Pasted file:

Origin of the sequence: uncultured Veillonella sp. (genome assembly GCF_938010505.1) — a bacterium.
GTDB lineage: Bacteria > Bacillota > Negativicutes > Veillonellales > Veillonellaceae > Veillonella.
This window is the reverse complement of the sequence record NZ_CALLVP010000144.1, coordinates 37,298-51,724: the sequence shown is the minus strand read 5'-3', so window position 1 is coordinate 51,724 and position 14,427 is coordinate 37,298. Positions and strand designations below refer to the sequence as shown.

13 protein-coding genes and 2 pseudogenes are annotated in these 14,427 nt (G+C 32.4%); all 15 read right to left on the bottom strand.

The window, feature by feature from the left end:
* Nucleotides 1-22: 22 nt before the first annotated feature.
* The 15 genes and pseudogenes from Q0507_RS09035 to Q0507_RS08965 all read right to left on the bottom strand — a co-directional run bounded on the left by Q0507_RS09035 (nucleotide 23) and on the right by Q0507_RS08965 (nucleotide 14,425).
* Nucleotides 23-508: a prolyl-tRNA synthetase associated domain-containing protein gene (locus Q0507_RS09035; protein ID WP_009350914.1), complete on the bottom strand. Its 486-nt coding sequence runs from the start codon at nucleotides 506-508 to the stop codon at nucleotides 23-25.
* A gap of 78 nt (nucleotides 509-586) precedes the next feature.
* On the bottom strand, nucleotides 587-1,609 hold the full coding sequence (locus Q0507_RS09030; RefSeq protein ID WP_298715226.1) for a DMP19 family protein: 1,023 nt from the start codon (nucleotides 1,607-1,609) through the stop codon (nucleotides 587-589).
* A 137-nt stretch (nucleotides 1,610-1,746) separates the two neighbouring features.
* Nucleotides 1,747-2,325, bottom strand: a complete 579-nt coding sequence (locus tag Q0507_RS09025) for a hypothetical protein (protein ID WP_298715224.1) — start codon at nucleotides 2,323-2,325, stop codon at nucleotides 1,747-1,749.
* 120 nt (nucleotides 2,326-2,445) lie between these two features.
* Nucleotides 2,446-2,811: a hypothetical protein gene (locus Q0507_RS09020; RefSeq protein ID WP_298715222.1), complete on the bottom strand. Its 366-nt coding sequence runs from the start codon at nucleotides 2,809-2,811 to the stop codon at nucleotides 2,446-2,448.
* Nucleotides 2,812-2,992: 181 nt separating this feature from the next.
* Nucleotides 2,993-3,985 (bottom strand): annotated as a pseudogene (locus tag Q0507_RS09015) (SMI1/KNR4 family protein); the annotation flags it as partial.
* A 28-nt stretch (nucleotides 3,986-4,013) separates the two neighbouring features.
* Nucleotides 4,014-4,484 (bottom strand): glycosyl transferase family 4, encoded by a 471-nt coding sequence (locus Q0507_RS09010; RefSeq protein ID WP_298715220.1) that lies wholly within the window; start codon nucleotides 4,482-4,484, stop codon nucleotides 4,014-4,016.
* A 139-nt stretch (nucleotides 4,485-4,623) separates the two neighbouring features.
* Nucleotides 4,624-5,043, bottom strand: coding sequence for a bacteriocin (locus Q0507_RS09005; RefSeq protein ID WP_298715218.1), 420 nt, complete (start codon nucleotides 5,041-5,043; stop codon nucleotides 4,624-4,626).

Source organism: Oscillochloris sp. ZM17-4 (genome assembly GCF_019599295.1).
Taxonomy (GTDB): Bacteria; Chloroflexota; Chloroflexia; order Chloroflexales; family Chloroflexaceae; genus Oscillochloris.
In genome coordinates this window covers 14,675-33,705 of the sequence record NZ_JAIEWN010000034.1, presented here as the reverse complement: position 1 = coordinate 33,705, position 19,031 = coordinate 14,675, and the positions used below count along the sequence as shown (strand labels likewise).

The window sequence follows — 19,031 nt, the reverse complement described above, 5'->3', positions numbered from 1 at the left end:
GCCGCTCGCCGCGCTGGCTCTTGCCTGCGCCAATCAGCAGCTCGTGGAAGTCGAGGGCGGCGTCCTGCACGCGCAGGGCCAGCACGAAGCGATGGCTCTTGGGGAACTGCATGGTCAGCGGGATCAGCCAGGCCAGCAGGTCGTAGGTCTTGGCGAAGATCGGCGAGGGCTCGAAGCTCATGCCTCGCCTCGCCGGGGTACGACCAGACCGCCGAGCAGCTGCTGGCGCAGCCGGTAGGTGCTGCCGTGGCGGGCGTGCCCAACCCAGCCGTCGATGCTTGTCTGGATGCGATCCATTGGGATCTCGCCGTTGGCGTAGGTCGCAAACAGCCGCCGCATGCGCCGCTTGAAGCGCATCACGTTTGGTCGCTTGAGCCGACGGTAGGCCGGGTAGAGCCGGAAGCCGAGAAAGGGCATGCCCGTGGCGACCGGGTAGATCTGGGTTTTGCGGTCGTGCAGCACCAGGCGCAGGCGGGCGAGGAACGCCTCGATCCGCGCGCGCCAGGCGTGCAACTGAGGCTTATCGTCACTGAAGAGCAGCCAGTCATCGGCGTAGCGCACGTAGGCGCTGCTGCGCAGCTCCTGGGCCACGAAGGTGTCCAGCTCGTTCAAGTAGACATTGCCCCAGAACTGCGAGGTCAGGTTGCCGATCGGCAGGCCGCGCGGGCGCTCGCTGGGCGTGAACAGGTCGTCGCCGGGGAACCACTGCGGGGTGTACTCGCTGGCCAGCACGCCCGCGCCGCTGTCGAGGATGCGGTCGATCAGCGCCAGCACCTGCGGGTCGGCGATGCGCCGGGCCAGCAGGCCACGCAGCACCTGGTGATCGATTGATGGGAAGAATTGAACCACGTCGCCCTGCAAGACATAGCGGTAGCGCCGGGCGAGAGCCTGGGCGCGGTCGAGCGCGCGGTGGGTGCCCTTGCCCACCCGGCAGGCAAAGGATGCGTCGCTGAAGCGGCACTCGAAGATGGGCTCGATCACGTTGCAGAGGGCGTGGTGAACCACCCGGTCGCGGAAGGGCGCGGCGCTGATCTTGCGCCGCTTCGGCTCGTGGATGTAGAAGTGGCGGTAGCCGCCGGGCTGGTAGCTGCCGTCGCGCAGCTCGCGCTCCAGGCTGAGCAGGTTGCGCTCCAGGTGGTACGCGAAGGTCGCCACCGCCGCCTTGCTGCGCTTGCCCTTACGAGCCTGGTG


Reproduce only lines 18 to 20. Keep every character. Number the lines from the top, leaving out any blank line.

* Nucleotides 4,014-4,484 (bottom strand): glycosyl transferase family 4, encoded by a 471-nt coding sequence (locus Q0507_RS09010; RefSeq protein ID WP_298715220.1) that lies wholly within the window; start codon nucleotides 4,482-4,484, stop codon nucleotides 4,014-4,016.
* A 139-nt stretch (nucleotides 4,485-4,623) separates the two neighbouring features.
* Nucleotides 4,624-5,043, bottom strand: coding sequence for a bacteriocin (locus Q0507_RS09005; RefSeq protein ID WP_298715218.1), 420 nt, complete (start codon nucleotides 5,041-5,043; stop codon nucleotides 4,624-4,626).